Banded Palm CivetNameBanded Palm CivetScientific NameHemigalus derbyanusContinentAsiaDietOmnivoreStatusNear ThreatenedThe banded palm civet, also called banded civet, is a viverrid native to Myanmar, Peninsular Malaysia, peninsular Thailand and the Sunda Islands of Sipura, Sumatra and Borneo.
Banded palm civets (Hemigalus derbyanus) look like a across between a rat and a weasel, but they are actually in a group of their own, which includes the linsang and binturong. Banded palm civets are solitary night hunters. Because their teeth are tiny they can only eat small prey, mostly insects, worms, and crustaceans.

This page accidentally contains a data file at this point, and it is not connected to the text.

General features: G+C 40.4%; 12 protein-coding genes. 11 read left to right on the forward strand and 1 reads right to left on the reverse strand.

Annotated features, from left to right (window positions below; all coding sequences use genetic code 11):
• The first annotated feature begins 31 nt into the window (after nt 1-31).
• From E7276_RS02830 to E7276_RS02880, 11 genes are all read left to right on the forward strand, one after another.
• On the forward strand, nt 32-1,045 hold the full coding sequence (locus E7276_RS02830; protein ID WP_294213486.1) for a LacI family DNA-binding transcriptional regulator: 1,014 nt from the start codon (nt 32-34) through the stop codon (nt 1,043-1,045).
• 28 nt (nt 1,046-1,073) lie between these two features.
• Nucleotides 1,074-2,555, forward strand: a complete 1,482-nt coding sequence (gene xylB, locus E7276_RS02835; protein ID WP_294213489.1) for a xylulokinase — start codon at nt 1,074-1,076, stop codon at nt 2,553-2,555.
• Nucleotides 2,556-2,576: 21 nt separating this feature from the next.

Banded Civet has been found at elevations up to 1,660 m (WWF-Malaysia pers. comm. 2014). Most records traced by Jennings et al. (2013) were from below 900 m, although this could simply reflect low survey effort at higher elevations within most of its range. Where effort has been made in high-elevation areas it has been found to occur commonly well over 900 m. For example, in Crocker Range National Park, Sabah, Malaysia, it was detected at 75% of camera-trap stations and was the second-most frequently recorded civet; camera-traps in this survey were set between 383 and 1,452 m a.s.l. with 66% of them above 900 m a.s.l. (A.J. Hearn, J. Ross and D.W. Macdonald pers. comm. 2015). At high elevations in the Kelabit Highlands, Sarawak and the Ulu Baram, Sarawak, Banded Civet was the most frequently recorded civet; at high elevations in the Ulu Padas, Sabah, it was the most frequently recorded carnivore (J. Brodie et al. pers. comm. 2014). Banded Civet has been recorded in primary forest (e.g., Wells et al. 2005, Chutipong et al. 2014), logged forest (e.g., Brodie and Giordano 2011, Wilting et al. 2010, Mathai et al. 2010, Hedges et al. 2013) and infrequently from oil palm plantations (A.J. Hearn and J. Ross pers. comm. 2014; Yue et al. in prep.) and acacia plantation landscapes (Belden et al. 2007), but abundance is likely to be lower in modified habitat (Brodie et al. 2014a,b). In Sabah it was shown that its proportion of area occupied was greatly affected by the past logging histories and the species was distributed much more widely and was recorded more often in less disturbed, well managed forest reserves than in forests where conventional logging had caused greater disturbance (Sollmann et al. in prep).It is nocturnal (Lekagul and McNeely 1977, Ross et al. in prep. b). Davis (1962) found in Borneo that over 90% of its diet was insects, and no analysed stomach contents contained fruit or leaves.(c) IUCN 59ce067264